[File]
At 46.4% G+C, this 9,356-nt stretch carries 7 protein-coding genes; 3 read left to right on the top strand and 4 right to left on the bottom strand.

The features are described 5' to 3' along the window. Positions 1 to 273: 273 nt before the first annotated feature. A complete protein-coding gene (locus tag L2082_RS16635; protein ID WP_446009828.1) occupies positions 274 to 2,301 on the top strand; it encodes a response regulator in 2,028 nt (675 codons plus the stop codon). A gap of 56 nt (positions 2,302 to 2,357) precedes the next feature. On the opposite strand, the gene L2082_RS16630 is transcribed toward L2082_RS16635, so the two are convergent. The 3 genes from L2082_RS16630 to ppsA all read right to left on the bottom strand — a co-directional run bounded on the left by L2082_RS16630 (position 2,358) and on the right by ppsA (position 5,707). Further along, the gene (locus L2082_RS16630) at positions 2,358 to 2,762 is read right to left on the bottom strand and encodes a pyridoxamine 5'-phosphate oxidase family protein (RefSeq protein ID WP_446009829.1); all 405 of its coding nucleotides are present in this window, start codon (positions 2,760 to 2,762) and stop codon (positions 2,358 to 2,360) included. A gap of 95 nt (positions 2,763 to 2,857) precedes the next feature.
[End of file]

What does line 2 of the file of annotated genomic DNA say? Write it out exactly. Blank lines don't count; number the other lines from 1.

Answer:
The features are described 5' to 3' along the window. Positions 1 to 273: 273 nt before the first annotated feature. A complete protein-coding gene (locus tag L2082_RS16635; protein ID WP_446009828.1) occupies positions 274 to 2,301 on the top strand; it encodes a response regulator in 2,028 nt (675 codons plus the stop codon). A gap of 56 nt (positions 2,302 to 2,357) precedes the next feature. On the opposite strand, the gene L2082_RS16630 is transcribed toward L2082_RS16635, so the two are convergent. The 3 genes from L2082_RS16630 to ppsA all read right to left on the bottom strand — a co-directional run bounded on the left by L2082_RS16630 (position 2,358) and on the right by ppsA (position 5,707). Further along, the gene (locus L2082_RS16630) at positions 2,358 to 2,762 is read right to left on the bottom strand and encodes a pyridoxamine 5'-phosphate oxidase family protein (RefSeq protein ID WP_446009829.1); all 405 of its coding nucleotides are present in this window, start codon (positions 2,760 to 2,762) and stop codon (positions 2,358 to 2,360) included. A gap of 95 nt (positions 2,763 to 2,857) precedes the next feature.